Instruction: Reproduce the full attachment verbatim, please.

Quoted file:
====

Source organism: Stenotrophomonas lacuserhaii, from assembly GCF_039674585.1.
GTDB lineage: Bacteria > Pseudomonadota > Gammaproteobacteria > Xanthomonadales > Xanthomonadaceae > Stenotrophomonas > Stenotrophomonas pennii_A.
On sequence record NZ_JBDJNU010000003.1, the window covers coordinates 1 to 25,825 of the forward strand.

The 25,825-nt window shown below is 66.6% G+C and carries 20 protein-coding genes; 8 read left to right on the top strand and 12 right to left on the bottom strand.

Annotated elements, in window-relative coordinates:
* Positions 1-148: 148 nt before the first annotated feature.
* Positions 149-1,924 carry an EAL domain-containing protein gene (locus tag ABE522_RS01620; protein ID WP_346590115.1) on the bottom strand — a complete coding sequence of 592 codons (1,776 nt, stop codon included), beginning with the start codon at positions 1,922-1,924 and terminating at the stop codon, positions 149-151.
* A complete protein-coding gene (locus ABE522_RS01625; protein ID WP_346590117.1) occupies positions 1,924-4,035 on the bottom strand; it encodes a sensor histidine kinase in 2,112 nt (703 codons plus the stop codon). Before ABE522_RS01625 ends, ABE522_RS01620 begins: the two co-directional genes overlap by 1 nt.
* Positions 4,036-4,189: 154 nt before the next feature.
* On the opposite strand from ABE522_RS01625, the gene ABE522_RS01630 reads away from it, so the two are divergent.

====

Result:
Source organism: Stenotrophomonas lacuserhaii, from assembly GCF_039674585.1.
GTDB lineage: Bacteria > Pseudomonadota > Gammaproteobacteria > Xanthomonadales > Xanthomonadaceae > Stenotrophomonas > Stenotrophomonas pennii_A.
On sequence record NZ_JBDJNU010000003.1, the window covers coordinates 1 to 25,825 of the forward strand.

The 25,825-nt window shown below is 66.6% G+C and carries 20 protein-coding genes; 8 read left to right on the top strand and 12 right to left on the bottom strand.

Annotated elements, in window-relative coordinates:
* Positions 1-148: 148 nt before the first annotated feature.
* Positions 149-1,924 carry an EAL domain-containing protein gene (locus tag ABE522_RS01620; protein ID WP_346590115.1) on the bottom strand — a complete coding sequence of 592 codons (1,776 nt, stop codon included), beginning with the start codon at positions 1,922-1,924 and terminating at the stop codon, positions 149-151.
* A complete protein-coding gene (locus ABE522_RS01625; protein ID WP_346590117.1) occupies positions 1,924-4,035 on the bottom strand; it encodes a sensor histidine kinase in 2,112 nt (703 codons plus the stop codon). Before ABE522_RS01625 ends, ABE522_RS01620 begins: the two co-directional genes overlap by 1 nt.
* Positions 4,036-4,189: 154 nt before the next feature.
* On the opposite strand from ABE522_RS01625, the gene ABE522_RS01630 reads away from it, so the two are divergent.